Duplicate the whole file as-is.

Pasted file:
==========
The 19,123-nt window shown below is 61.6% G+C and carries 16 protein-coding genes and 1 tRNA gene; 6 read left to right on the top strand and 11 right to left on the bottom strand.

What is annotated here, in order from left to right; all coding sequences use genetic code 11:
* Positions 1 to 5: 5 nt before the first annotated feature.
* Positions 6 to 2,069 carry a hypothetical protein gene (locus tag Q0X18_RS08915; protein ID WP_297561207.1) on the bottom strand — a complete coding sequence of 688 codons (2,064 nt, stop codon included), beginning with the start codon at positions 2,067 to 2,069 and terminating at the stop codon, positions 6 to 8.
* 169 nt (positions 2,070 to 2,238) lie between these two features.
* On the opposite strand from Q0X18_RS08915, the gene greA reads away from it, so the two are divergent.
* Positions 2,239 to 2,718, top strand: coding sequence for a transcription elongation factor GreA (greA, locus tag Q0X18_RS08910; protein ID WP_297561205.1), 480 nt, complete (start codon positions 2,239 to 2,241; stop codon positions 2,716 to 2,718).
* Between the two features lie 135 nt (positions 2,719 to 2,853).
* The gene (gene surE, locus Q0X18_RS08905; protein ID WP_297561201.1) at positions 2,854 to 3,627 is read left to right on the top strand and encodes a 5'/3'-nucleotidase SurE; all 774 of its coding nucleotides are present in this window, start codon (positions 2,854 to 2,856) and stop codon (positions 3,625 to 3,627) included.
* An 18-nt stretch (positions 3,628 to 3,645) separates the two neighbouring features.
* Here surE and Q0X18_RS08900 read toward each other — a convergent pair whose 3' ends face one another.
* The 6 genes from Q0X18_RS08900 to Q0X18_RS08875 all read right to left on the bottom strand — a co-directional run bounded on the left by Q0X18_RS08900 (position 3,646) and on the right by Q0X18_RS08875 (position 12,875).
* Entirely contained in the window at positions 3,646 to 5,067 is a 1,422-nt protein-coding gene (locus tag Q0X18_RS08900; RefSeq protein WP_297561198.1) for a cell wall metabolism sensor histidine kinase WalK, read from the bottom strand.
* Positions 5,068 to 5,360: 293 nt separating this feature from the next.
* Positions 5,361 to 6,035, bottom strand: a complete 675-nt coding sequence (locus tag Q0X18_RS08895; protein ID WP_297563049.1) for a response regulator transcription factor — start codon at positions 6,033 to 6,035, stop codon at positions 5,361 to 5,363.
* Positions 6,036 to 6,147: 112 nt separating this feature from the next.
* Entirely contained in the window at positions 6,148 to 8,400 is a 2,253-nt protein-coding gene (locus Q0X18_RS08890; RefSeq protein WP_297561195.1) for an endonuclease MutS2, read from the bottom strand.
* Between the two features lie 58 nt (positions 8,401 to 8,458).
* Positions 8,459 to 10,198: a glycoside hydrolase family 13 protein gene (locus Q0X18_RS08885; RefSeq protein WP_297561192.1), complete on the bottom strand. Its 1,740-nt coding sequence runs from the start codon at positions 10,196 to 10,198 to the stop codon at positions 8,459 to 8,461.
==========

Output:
The 19,123-nt window shown below is 61.6% G+C and carries 16 protein-coding genes and 1 tRNA gene; 6 read left to right on the top strand and 11 right to left on the bottom strand.

What is annotated here, in order from left to right; all coding sequences use genetic code 11:
* Positions 1 to 5: 5 nt before the first annotated feature.
* Positions 6 to 2,069 carry a hypothetical protein gene (locus tag Q0X18_RS08915; protein ID WP_297561207.1) on the bottom strand — a complete coding sequence of 688 codons (2,064 nt, stop codon included), beginning with the start codon at positions 2,067 to 2,069 and terminating at the stop codon, positions 6 to 8.
* 169 nt (positions 2,070 to 2,238) lie between these two features.
* On the opposite strand from Q0X18_RS08915, the gene greA reads away from it, so the two are divergent.
* Positions 2,239 to 2,718, top strand: coding sequence for a transcription elongation factor GreA (greA, locus tag Q0X18_RS08910; protein ID WP_297561205.1), 480 nt, complete (start codon positions 2,239 to 2,241; stop codon positions 2,716 to 2,718).
* Between the two features lie 135 nt (positions 2,719 to 2,853).
* The gene (gene surE, locus Q0X18_RS08905; protein ID WP_297561201.1) at positions 2,854 to 3,627 is read left to right on the top strand and encodes a 5'/3'-nucleotidase SurE; all 774 of its coding nucleotides are present in this window, start codon (positions 2,854 to 2,856) and stop codon (positions 3,625 to 3,627) included.
* An 18-nt stretch (positions 3,628 to 3,645) separates the two neighbouring features.
* Here surE and Q0X18_RS08900 read toward each other — a convergent pair whose 3' ends face one another.
* The 6 genes from Q0X18_RS08900 to Q0X18_RS08875 all read right to left on the bottom strand — a co-directional run bounded on the left by Q0X18_RS08900 (position 3,646) and on the right by Q0X18_RS08875 (position 12,875).
* Entirely contained in the window at positions 3,646 to 5,067 is a 1,422-nt protein-coding gene (locus tag Q0X18_RS08900; RefSeq protein WP_297561198.1) for a cell wall metabolism sensor histidine kinase WalK, read from the bottom strand.
* Positions 5,068 to 5,360: 293 nt separating this feature from the next.
* Positions 5,361 to 6,035, bottom strand: a complete 675-nt coding sequence (locus tag Q0X18_RS08895; protein ID WP_297563049.1) for a response regulator transcription factor — start codon at positions 6,033 to 6,035, stop codon at positions 5,361 to 5,363.
* Positions 6,036 to 6,147: 112 nt separating this feature from the next.
* Entirely contained in the window at positions 6,148 to 8,400 is a 2,253-nt protein-coding gene (locus Q0X18_RS08890; RefSeq protein WP_297561195.1) for an endonuclease MutS2, read from the bottom strand.
* Between the two features lie 58 nt (positions 8,401 to 8,458).
* Positions 8,459 to 10,198: a glycoside hydrolase family 13 protein gene (locus Q0X18_RS08885; RefSeq protein WP_297561192.1), complete on the bottom strand. Its 1,740-nt coding sequence runs from the start codon at positions 10,196 to 10,198 to the stop codon at positions 8,459 to 8,461.